FIG. 4 shows a field implant, local oxidation mask configured to have a portion overlying surface portion that provides the necessary spacing around a portion of an N- body into which a P drain region is to be formed;

FIG. 5 shows the surface topography of a wafer after an N field implant, with an N field implant region being spaced from a drain region by a surface portion on which a local oxidation resistance layer is disposed;

FIG. 6 shows a P field implant mask selectively formed over N field implant regions with a compensating P field implant which overdopes those portions of an N field implant which are to function as P channel stop regions of a NMOS device, and a P type drift region of a PMOS device;

FIG. 7 shows the structure of FIG. 6 after being subjected to local oxidation of the field implants;

FIG. 8 shows the application of the present invention to the case of a high voltage, lateral PMOS device, where the lateral drift region is formed as a dual implant region;

FIG. 9 diagrammatically illustrates, for the case of forming a high voltage P channel MOS device in an N- body, a the mask used to introduce an N type well region into the complementary (P well) material of the wafer may be selectively modified to simultaneously introduce an N well region in a surface portion of the N- body, where the P drift region is to be formed by means of a P field implant carried out in the complementary (NMOS) device;

FIG. 10 diagrammatically illustrates, for the case of a PMOS device, the use of a P-type link region between a field implant drift region and a drain edge of a gate electrode 125;

FIG. 11 diagrammatically illustrates the formation of an electrostatic shield plate layer on a portion of a field oxide layer that overlies the interface of a drift region with a link region;

FIG. 12 diagrammatically illustrates a layer of interconnect track for a drain region of a high voltage MOS device routed to another, spatially removed area of the wafer;

FIG. 13 shows an embodiment of the present invention in which the inducement of a surface inversion layer as a result of a high voltage being applied to an interconnect layer is prevented by increasing the impurity concentration of a portion of a field implant region;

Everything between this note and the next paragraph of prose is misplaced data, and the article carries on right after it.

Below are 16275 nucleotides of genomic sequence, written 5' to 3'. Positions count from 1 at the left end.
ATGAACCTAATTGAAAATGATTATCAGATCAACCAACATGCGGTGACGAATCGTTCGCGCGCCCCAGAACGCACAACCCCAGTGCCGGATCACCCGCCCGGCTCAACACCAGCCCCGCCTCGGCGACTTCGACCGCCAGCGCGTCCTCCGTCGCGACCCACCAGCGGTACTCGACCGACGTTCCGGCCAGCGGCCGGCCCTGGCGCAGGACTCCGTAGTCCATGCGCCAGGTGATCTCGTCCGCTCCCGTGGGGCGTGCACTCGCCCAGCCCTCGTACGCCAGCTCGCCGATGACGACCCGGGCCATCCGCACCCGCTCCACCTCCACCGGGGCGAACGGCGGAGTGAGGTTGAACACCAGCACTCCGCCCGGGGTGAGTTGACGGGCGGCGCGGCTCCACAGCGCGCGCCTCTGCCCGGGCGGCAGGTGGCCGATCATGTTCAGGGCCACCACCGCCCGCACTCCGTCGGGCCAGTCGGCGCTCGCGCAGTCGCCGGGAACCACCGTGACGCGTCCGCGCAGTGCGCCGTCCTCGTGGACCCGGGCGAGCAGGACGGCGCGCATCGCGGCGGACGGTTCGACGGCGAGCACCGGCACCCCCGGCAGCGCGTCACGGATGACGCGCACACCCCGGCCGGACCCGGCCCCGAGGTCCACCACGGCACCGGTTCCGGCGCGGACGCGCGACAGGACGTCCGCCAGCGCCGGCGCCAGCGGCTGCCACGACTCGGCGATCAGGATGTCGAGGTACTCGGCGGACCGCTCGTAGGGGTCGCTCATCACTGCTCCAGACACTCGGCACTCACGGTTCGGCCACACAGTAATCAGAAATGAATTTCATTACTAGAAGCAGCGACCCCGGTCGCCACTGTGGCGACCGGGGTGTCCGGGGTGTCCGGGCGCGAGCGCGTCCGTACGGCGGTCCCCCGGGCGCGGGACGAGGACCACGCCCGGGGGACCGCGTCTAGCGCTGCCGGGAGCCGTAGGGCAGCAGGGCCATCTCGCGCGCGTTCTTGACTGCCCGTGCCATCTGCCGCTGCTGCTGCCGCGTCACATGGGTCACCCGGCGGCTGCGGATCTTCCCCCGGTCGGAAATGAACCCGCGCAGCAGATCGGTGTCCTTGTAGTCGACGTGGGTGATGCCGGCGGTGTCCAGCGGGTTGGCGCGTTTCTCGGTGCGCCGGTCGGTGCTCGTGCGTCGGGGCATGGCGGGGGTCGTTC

FIG. 14 shows the topography of an N+ modified N field implant completely surrounding a PMOS device, so that any surface interconnect path from its drain region to another portion of the wafer must cross over an N+ region;

FIG. 15 diagrammatically illustrates a separate length of polysilicon material formed beneath an aluminum interconnect track, so as to effectively shield an underlying body surface from the electric field emanating from the aluminum track, when a high voltage is applied to the drain interconnect; and

FIG. 16 illustrates a top view of a PMOS device showing how a polysilicon shield layer may be combined with a high impurity implant region, so as to form a shielding ring around a drain region, thereby providing complete protection against a high voltage induced parasitic channel that would otherwise short the high voltage drain to another region.

DETAILED DESCRIPTION

As described briefly above, in order to reduce the processing complexity of the conventional use of special mask and doping steps for integrating high voltage devices in the same integrated circuit architecture as low voltage devices, the present invention takes advantage of capabilities of existing processing steps used to form low voltage CMOS devices and selectively modifies an already existing mask set designed for low voltage CMOS topography, so as to perform precursor tailoring or modification of those portions of the wafer where high voltage conditions will be encountered.

Pursuant to a first embodiment of the present invention, a drain-extension, drift region used to realize a high voltage lateral MOS device is formed by making use of the same field implant step through which a channel stop region of a complementary low voltage MOS device is formed. Taking the case of a high voltage P-channel MOS device diagrammatically illustrated at 30 in FIGS. 2 and 3 as a non-limitative example, a P-type drift region 31 is to be formed in the surface of an N- semiconductor body or substrate 32, so that the drift region 31 extends from a P drain region 33 toward a P type source region 34.